February 13, 2024
Tissot UCI Track Nations Cup: Team GB sets the pace

Showing strength ahead of the Games

British track stars dominated a hard-fought first round of the 2024 Tissot UCI Track Nations Cup ahead of the hosts, Australia.

The race to Paris and the 2024 Olympic Games grew in intensity with the first round of the 2024 Tissot UCI Track Nations Cup, in Adelaide, Australia (February 2-4).

International stars flocked to the Adelaide Super-Drome, and Team GB came out on top in the points standings (13,009.0) ahead of the Oceanian nations, with the Australians (11,656.0) and New Zealand (9,882.0) following the Brits in the overall top three into the next two rounds, in Hong Kong, China (March 15-17) and Milton, Canada (April 12-14).

Kiwis took the most victories, with a total of four: in the women’s team pursuit (Bryony Botha, Samantha Donnelly, Emily Shearman and Ally Wollaston), the women’s elimination race (Ally Wollaston), the men’s Madison (Aaron Gate and Campbell Stewart) and the women’s omnium (Wollaston, again).

But the Brits crowded the podiums with a total of eight medals, including three victories: the men’s team pursuit (Rhys Britton, Charlie Tanfield, Josh Tarling and William Tidball); the women’s team sprint (Sophie Capewell, Emma Finucane and Katy Marchant); and the women’s Madison (Katie Archibald and Elinor Barker).

Archibald leads the British way

Great Britain’s strength and depth is no surprise after they dominated the track events in every edition of the Olympic Games medal table since 2008. Team GB came to Australia with 20 riders, including Olympic icons such as Katie Archibald and Elinor Barker, along with stars in the making, Megan Barker, Emma Finucane, Josie Knight and William Tidball, who took their maiden Elite rainbow jerseys last year in Glasgow, Scotland (United Kingdom).

Archibald was more than up to her status with a medal on each of the three days of competition. On Friday, she took silver in the team pursuit with Elinor Barker, Josie Knight and Anna Morris, while New Zealand powered to victory. On Saturday, nobody could resist the pairing of Archibald and Elinor Barker in the Madison.

On Sunday, she was back for another silver behind the main hero of this round, New Zealand’s Ally Wollaston. With three gold medals in Adelaide, the 23-year-old keeps on winning after she kicked off her year in style on the road, with victory in the first stage of the Santos Tour Down Under.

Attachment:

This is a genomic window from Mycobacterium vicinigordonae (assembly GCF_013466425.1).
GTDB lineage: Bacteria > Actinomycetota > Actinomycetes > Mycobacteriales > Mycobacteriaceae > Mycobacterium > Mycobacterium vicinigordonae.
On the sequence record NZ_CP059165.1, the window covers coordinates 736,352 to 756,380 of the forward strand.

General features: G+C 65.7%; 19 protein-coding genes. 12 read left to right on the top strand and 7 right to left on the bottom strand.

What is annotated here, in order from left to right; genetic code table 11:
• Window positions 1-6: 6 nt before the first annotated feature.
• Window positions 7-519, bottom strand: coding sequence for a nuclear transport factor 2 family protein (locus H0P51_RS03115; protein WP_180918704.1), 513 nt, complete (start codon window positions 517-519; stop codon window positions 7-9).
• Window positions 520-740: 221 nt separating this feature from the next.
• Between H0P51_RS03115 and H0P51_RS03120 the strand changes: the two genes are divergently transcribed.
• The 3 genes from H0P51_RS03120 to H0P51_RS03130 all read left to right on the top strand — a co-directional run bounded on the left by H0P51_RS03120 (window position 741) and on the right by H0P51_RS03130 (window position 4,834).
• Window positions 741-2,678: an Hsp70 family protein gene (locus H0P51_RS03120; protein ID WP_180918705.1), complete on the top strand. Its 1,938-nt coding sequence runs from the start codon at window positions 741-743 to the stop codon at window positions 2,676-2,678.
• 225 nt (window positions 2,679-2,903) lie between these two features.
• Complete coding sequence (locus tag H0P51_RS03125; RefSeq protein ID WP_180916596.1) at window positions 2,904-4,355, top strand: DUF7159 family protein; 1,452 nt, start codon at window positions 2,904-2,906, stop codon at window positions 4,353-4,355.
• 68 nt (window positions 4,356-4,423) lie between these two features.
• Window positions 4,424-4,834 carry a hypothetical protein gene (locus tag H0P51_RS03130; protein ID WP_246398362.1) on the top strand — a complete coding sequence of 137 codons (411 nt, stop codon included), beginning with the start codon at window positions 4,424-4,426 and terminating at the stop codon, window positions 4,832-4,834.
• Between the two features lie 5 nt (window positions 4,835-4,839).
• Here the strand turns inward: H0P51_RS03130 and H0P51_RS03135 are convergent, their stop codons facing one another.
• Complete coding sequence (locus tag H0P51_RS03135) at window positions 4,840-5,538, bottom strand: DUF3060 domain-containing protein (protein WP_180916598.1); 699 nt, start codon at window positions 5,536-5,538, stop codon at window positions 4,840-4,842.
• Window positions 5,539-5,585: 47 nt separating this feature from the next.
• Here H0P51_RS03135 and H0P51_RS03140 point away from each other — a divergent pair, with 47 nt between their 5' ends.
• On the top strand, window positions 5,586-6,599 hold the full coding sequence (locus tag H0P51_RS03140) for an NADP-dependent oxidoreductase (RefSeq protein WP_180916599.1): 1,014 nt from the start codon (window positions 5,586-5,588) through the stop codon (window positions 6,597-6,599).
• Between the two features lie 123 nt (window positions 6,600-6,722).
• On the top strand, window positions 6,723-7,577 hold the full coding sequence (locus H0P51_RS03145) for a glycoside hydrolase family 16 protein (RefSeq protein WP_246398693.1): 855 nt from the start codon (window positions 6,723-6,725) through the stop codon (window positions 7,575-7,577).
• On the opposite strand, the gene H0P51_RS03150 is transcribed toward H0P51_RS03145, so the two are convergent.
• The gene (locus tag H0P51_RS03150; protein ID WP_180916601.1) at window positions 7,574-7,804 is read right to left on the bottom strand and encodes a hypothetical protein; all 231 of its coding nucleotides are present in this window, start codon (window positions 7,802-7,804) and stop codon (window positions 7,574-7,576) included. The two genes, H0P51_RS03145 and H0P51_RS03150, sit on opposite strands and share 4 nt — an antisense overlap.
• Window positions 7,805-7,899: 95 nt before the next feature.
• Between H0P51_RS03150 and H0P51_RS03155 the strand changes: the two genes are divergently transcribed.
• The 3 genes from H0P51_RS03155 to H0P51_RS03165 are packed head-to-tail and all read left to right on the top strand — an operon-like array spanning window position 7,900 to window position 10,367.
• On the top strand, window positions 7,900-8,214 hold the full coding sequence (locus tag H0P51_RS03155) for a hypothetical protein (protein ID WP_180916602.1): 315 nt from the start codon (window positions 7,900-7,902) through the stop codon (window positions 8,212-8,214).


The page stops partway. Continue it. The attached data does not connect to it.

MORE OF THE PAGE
British fast women also showed their collective strength as they beat China in the final of the team sprint. And the boys dominated Australia in the final of the team pursuit, with the Italian Olympic Champions (including Filippo Ganna) settling for bronze.

Showing strength ahead of the Games

At home, Australians racked up seven medals, only one shy of Team GB’s tally. On the very first night, the local heroes delighted their fans with a victory in the team sprint powered by Matthew Glaetzer, Leigh Hoffman and Matthew Richardson.

Aussies looked set for more laurels in the individual sprint but Japan’s Kaiya Ota (riding with Team Rakuten K Dreams) brought the upset in the final, after Richardson had won the first round! Glaetzer completed the podium with the bronze medal.

Asian stars were particularly brilliant in the sprint events. Before his gold medal in the sprint, Ota had already taken silver with Japan in the team sprint, and bronze in the keirin won by Malaysia’s Azizulhasni Awang Mohd with Japan’s Shinji Nakano claiming silver.

Ota’s countrywoman and teammate Mina Sato dominated the keirin and took silver in the sprint, behind Emma Hinze. At 26 years old, the German star is eight-time UCI World Champion at Elite leve, but in the Tokyo Olympic Games she had to settle for silver in the team sprint and 4th place in the individual sprint… Hinze is already demonstrating that she’ll be a force to reckon with in Paris.

Canada’s Dylan Bibic also has the means to be one of the biggest stars of the summer as he heads to his first Olympic Games at 20 years of age (he will turn 21 on August 3), following his previous conquests at the UCI World Championships and in the UCI Track Champions League. In Adelaide, he won both the omnium (ahead of Italy’s 2016 Olympic Champion Elia Viviani) and the elimination race. The tone is set for a thrilling year!

Courtessy : UCI Official Website